A $250,000 philanthropic gift from the Max Bell Foundation will allow researchers to test a new app designed to improve team-based care for stroke survivors and their family caregivers living at home in the community.
Above: A shot of one of the screens on the new app.
Home and community-based teams caring for stroke survivors are excited about a new computer application, My Stroke Team (MyST). MyST promises to make it easier for those involved in a stroke patient’s care to communicate with each other and with patients and their caregivers. This app will help to improve coordination of care for stroke survivors and their families living at home in the community.
Background on MyST
Researchers from McMaster University’s Aging, Community and Health Research Unit developed the app in 2014-15 with the help of a grant from the Ontario Ministry of Health and Long-Term Care and the Canadian Institutes of Health Research (CIHR). The app was co-designed with home and community care providers to ensure that it addressed key gaps in the delivery of home and community care to this population. The researchers now plan to test MyST in a home care setting. This pilot study, which will be led by Drs. Markle-Reid and Valaitis, will involve 40 stroke survivors living in the Hamilton area, thanks to a $250,000 gift from the Max Bell Foundation and CIHR. The study will be completed by March 2019.
The app grew out of a larger research project, says Markle-Reid. “We are conducting a study looking at an interprofessional team approach to stroke rehab in home without the app, where we are using paper-based communication. With this new study funded by the Max Bell Foundation and CIHR, we will look at the same intervention – but we will be using MyST to support the care provided.”
How people will use MYST
When patients leave the hospital after a stroke, they may need many different services – a home care coordinator, a nurse, an occupational therapist, a physiotherapist, and a personal support worker. But there are often gaps in communication among these members of the healthcare team and between the home care team and patients and caregivers.
For example, personal support workers are in the home frequently and spend more time with the patient than almost anyone else – but they have reported feeling left out of the loop when it comes to working with other members of the team.
MyST will provide a platform for communication among the team. Working on a tablet, personal support workers will record what they observed during the visit. The app will help to guide assessment and management of care of the stroke survivor for all team members. This information will be available to everyone on the home care team.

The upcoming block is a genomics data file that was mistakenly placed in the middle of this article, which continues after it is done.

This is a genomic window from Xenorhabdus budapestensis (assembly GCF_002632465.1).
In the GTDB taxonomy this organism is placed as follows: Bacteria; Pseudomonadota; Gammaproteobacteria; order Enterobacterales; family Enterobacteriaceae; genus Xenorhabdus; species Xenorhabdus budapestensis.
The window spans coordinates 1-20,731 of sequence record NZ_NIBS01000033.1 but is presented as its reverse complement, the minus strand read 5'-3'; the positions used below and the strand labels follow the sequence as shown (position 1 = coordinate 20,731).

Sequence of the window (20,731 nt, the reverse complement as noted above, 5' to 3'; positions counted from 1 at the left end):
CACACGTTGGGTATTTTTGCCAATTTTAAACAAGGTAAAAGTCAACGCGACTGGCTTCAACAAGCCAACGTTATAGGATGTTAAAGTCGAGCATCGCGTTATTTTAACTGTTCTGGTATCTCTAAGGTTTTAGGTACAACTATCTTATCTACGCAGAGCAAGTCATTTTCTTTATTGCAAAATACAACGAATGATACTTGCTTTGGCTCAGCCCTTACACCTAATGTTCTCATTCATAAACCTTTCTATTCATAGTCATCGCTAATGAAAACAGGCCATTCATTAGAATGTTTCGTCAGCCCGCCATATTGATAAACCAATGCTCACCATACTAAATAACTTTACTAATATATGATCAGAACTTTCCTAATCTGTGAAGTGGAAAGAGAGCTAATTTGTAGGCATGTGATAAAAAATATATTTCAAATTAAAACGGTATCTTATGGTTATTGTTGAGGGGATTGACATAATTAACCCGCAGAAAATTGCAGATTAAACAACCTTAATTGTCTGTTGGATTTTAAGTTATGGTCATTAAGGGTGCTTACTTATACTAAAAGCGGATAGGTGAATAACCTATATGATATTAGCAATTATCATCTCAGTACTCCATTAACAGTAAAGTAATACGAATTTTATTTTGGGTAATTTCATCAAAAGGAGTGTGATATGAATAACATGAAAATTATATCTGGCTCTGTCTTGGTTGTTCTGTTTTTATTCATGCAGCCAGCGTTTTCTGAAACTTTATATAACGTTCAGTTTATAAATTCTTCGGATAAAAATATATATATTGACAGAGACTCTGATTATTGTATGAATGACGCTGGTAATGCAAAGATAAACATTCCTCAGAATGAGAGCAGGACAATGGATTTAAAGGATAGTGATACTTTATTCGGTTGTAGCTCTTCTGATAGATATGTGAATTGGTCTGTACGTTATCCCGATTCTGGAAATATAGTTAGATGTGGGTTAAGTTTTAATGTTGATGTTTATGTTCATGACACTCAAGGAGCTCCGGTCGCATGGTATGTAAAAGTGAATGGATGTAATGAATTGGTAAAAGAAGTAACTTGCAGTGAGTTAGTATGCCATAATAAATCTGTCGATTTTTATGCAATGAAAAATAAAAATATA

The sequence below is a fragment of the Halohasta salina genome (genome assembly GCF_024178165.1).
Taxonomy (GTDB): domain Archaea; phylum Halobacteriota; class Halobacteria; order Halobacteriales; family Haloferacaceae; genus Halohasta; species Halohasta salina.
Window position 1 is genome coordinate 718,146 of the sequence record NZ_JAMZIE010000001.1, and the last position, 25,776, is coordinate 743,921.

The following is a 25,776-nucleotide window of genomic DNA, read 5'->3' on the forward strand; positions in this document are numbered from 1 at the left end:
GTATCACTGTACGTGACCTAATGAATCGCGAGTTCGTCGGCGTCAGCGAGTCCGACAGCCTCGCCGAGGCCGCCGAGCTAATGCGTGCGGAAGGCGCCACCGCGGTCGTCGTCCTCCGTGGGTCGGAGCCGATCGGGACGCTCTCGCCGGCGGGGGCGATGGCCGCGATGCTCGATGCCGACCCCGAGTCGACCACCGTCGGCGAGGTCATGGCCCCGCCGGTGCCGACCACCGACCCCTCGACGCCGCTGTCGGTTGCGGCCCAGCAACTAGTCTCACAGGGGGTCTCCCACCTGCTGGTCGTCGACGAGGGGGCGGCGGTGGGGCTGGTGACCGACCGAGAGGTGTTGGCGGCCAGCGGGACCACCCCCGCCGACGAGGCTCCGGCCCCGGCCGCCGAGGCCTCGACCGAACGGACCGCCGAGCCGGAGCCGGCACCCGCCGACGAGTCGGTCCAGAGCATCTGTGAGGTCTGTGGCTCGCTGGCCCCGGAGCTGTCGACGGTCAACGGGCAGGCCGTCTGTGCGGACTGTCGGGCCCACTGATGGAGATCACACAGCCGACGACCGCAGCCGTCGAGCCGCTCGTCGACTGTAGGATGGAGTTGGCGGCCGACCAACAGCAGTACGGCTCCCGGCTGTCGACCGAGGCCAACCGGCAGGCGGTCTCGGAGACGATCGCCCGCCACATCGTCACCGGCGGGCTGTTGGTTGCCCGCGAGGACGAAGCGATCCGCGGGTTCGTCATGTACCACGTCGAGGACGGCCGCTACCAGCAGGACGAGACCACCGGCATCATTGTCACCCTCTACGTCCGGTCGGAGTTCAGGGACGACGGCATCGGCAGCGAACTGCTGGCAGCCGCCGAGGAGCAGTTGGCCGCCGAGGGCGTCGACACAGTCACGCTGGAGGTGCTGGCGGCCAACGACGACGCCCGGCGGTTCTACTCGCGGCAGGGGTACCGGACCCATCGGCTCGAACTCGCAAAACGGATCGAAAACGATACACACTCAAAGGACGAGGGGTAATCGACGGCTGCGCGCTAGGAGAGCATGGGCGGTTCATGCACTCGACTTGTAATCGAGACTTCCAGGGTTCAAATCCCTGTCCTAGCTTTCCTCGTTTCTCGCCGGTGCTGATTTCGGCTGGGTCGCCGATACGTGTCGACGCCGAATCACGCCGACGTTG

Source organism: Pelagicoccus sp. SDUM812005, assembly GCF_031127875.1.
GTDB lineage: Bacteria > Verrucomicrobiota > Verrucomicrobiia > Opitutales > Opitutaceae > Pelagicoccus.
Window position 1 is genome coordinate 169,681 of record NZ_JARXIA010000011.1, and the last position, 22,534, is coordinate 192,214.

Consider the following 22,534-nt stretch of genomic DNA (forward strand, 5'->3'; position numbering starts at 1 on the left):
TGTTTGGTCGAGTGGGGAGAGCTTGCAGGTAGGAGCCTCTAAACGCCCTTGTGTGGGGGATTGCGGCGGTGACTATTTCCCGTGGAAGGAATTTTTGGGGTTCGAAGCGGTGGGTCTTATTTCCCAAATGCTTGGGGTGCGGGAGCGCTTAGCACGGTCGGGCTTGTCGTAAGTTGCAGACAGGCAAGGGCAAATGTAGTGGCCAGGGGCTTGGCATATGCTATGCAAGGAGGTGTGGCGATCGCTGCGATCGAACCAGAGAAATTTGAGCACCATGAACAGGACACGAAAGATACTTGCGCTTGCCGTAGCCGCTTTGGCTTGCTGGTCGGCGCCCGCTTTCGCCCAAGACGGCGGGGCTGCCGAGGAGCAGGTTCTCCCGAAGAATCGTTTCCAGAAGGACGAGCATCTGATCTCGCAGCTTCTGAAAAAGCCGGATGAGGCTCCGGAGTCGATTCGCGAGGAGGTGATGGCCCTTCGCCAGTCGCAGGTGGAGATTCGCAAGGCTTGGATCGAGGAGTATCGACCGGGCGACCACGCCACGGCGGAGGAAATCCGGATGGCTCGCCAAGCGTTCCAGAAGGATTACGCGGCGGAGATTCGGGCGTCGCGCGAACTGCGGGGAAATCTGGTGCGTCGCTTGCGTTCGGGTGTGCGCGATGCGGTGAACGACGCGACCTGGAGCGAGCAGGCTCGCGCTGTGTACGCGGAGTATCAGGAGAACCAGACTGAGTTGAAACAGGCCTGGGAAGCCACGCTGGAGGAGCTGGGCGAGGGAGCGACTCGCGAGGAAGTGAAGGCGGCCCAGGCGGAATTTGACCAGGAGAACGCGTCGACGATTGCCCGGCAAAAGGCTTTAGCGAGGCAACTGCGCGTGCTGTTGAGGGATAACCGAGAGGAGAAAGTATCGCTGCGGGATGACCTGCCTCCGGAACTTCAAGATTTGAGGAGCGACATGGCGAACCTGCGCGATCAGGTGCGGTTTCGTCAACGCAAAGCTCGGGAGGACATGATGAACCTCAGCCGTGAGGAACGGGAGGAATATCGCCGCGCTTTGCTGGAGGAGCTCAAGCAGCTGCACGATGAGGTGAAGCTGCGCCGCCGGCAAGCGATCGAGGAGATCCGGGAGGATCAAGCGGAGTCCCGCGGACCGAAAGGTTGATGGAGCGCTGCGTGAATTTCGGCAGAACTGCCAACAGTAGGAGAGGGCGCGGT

Researchers designed the app to be patient-focused, and to encourage team members to work together on the patient’s plan of care. “The patient identifies his or her goals working with one or more members of the interprofessional team,” says Valaitis. “They will record those goals in the app where everybody sees them, and the team can then all help to support the patient to attain those goals. Example of goals might be walking across the street to pick up the mail or developing a stronger relationship with their family. The pilot study will also focus on learning more about how the app could be helpful to patients and family caregivers. We are delighted that the Max Bell Foundation has provided this funding – to put more emphasis on that aspect.”
Challenges and opportunities
The funds will also help address other technical needs as they arise. “Let’s say we want to get our patients and caregivers online. How do we authenticate these patients and their caregivers to ensure confidentiality? These details have to be worked through. You have to have experts to help in setting up those systems,” says Valaitis.
Researchers are already delving into “how to get an app like this implemented in a real healthcare agency and what that entails,” Valaitis adds. The study will be useful as Canadians continue to expect more from technology to improve patient care.
Read more about the grant on the McMaster Daily News.
Maureen Markle-Reid, RN, MScN, PhD
Associate Professor and Canada Research Chair, School of Nursing
Scientific Director, Aging, Community and Health Research Unit
HSC 3N25B 1280 Main Street W
Hamilton, ON L8S 4K1
Ruta Valaitis, RN, PhD
Associate Professor and Dorothy C. Hall Chair in Primary Health Care Nursing, School of Nursing
Deputy Director, WHO Collaborating Centre for Primary Care and Health Human Resources
Scientific Co-Director, Aging, Community and Health Research Unit
HSC 3N25E 1280 Main Street W.
Hamilton ON L8S4K1
Please visit the Aging Community and Health Research Unit to learn more.
If you have news to share, please contact firstname.lastname@example.org.